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Darwin Correspondence Project

Getting to know Darwin's science


Darwins Cirripedia microscope slides
Darwins Cirripedia microscope slides
By kind permission of Cambridge University Museum of Zoology

One of the most exciting aspects of Charles Darwin’s correspondence is the opportunity it gives to researchers to ‘get to know’ Darwin as an individual. The letters not only reveal the scientific processes behind Darwin’s publications, they give insight into his personal life–the world of his family, his circle of friends and his community. This set of resource modules has been designed with the hopes of sharing some of the knowledge gained from our work on Darwin’s correspondence with university students.  

This set of resource modules was created in collaboration with a teaching team at Harvard University in Cambridge, Massachusetts. Research assistants from the Darwin Correspondence Project joined in a new Freshman Seminar at Harvard called “Getting to Know Darwin.” The class, conceived of and taught by William (Ned) Friedman, Director of the Arnold Arboretum at Harvard University and Arnold Professor of Organismic and Evolutionary Biology, was composed of first year undergraduates, most of them future science majors. Ned reflects on the class in the following video.

Darwin Resources from Darwin Correspondence Project on Vimeo.

The experiences and resources from the course have been carefully translated into this set of teaching modules. Each module features a theme from Darwin’s research and life. In every module you will find: 

1. a set of selected letters

2. excerpts from Darwin’s published work and, in some cases, from the work of his contemporaries

3. relevant material from Darwin’s archive 

4. discussion questions 

5. examples and suggestions for classroom activities. 

Each module begins with a brief introduction to provide background and thematic context, as well to guide students as they read the correspondence and auxiliary materials.

The objective of the course was to introduce students both to Darwin’s most influential ideas, and to the man behind the theories, by integrating close reading of a selection his published works and correspondence with experimental science. Over the course of the semester, students read selected chapters from On the Origin of Species (1859) and several of Darwin’s other published works dating from his days as a teenage medical student in Edinburgh to his final years at Down House, his home in Kent. The students analysed each topic in the context of Darwin’s correspondence, and then recreated some of the very experiments and observations that he himself undertook.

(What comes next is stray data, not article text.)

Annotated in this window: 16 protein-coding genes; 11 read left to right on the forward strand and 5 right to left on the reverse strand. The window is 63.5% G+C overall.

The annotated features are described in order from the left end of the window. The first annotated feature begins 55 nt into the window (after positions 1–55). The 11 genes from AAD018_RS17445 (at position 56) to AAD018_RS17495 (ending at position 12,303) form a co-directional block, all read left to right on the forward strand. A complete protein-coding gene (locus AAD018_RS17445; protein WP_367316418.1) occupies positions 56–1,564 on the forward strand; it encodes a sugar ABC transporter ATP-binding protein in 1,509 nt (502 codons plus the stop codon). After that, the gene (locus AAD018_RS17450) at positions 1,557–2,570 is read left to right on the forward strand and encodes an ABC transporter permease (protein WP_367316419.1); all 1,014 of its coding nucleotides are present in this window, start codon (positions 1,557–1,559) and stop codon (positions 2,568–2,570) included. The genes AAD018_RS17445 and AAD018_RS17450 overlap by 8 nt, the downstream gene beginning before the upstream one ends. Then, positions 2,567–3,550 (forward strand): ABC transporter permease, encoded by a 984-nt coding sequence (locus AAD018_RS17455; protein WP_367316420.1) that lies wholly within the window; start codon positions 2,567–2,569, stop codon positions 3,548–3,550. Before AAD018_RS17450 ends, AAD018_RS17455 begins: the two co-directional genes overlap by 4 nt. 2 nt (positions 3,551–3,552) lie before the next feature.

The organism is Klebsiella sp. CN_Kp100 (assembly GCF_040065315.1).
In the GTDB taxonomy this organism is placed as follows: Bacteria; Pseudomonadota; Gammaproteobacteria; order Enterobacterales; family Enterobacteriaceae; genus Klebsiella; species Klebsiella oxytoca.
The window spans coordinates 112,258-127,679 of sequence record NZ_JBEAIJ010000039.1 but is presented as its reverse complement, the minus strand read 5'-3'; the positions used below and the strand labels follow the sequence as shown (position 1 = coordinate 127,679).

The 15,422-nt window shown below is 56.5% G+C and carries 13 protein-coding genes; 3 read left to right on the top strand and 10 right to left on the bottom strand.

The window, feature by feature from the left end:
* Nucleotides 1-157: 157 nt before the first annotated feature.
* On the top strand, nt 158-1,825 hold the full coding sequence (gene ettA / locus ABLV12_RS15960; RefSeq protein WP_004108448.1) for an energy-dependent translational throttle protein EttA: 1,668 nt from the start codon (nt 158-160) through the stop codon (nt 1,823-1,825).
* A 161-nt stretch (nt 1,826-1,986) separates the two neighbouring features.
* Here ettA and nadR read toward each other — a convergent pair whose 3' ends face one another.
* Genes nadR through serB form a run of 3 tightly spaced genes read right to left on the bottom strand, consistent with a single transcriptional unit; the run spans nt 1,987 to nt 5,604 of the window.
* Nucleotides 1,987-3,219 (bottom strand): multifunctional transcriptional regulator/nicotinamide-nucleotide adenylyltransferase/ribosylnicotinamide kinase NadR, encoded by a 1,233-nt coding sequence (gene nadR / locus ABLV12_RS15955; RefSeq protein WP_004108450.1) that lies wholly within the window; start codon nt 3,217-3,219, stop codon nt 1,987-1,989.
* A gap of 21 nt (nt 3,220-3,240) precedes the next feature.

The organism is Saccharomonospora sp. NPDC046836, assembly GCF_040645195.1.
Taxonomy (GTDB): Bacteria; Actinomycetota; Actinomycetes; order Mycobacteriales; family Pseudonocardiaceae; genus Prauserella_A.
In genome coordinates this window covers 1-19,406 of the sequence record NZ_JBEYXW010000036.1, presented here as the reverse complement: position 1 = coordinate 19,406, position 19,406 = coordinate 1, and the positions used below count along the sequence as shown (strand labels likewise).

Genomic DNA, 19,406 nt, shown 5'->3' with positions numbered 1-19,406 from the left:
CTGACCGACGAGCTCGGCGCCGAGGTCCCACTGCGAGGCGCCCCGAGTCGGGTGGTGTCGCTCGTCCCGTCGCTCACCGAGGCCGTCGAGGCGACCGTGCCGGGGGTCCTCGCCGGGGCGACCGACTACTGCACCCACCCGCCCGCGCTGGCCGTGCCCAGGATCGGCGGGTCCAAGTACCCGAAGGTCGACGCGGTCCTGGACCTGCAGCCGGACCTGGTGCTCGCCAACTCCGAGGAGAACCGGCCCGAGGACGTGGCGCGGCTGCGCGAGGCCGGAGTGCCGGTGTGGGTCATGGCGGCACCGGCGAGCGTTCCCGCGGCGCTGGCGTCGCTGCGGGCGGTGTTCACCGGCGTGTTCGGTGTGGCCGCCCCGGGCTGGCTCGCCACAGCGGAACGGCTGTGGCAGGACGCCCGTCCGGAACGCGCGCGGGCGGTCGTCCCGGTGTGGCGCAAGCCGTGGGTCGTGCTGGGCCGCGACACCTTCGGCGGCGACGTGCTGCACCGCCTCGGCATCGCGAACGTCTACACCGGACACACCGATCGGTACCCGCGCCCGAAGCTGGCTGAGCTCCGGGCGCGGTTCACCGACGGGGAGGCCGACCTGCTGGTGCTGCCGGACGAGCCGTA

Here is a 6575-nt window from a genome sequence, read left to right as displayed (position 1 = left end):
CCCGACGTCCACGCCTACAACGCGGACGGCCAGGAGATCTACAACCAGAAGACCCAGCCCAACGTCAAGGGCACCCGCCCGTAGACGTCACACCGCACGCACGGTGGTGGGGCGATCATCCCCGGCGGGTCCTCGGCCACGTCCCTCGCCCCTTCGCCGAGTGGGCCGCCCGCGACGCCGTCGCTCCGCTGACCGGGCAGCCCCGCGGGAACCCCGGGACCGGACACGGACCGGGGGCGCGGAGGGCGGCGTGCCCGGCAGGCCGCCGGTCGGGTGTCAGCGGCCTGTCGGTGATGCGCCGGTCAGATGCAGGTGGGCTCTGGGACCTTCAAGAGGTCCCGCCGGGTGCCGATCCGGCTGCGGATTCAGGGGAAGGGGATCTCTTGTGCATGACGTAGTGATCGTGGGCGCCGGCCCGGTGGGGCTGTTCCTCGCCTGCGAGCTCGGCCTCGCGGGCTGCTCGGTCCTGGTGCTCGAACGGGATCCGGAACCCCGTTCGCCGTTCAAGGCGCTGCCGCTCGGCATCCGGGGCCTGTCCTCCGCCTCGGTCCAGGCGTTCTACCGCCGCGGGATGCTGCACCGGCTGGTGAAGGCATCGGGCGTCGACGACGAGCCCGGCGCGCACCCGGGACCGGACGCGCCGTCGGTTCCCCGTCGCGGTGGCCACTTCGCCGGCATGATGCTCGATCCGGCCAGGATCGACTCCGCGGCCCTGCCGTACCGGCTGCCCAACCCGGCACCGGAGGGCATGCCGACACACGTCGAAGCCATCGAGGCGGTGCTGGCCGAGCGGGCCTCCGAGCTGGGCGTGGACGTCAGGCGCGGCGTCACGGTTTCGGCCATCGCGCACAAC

Topics ranged from Darwin’s early life and education, to the evolution of instinct and the mind, to the power of movements in plants, to his home and family life. Students dissected barnacles, tested the effects of salt water on seeds, observed the habits of insectivorous plants, and investigated whether earthworms can hear. Most of the laboratory experiments were low-tech, often requiring little more than a magnifying lens, a notebook for recording observations, a couple of spoonfuls of mud, and a green thumb. In some cases, the class updated Darwin’s technological arsenal: for example, when observing the action of climbing plants students used time-elapse photography (on their smart phones) instead of rulers and pens!

Integrating Darwin’s correspondence with exercises in experimental science and study of his published work has been a great success. For students in the course, reading the letters enriched their understanding of Darwin’s life and work. The letters provided “a glimpse of his thought process” and “brought the other works we were looking at to life, and gave much context to who Darwin was from childhood to old age, as a father and a husband, and ultimately as a scientist.” They showed students “what excited him, what his hobbies were, and what went on in his daily life.” This kind of historical texture was not merely incidental to students’ learning. As one student in the course put it, “These details may not be present in On the Origin of Species, but they are, in my opinion, an integral part of the full comprehension of it. Knowing that Darwin was a devoted family man, meticulous observer, and a charming individual is more than just interesting – it gives his published work more purpose.”

Student Feedback:

“It was great to get to know Darwin as a person as well as a scientist. It was really fun to learn about the different ways employed to get people to help him, and the great network of connections he had all over the world.”

“I felt that the Darwin letters and notebooks were possibly my favorite part of the readings that we did. It allowed us to see the way that he collected and stored information. We saw that he did not simply study one thing, write on it and then move on, but rather he held onto and continued to explore each problem and topic.” 

“It was incredibly interesting to see the way that Darwin kept up his correspondence. It allowed us to see what he was like socially. We saw how he interacted with his family, close friends, and acquaintances that he was asking a favor of.”

“Along with his letters, I could imagine how Darwin amassed knowledge from correspondence with experts, his own experiments, and extensive reading. It seemed like Darwin had a hundred examples from all over the world.”

“The more readings of Darwin we look at, the more I get a sense of how interrelated all of his correspondences were and how exciting it must have been for him at the time when he was getting his idea moving.”

Contact Us

If you use this module in teaching or studying and have comments or suggestions, we’d like to hear from you – please contact the Darwin Correspondence Project team.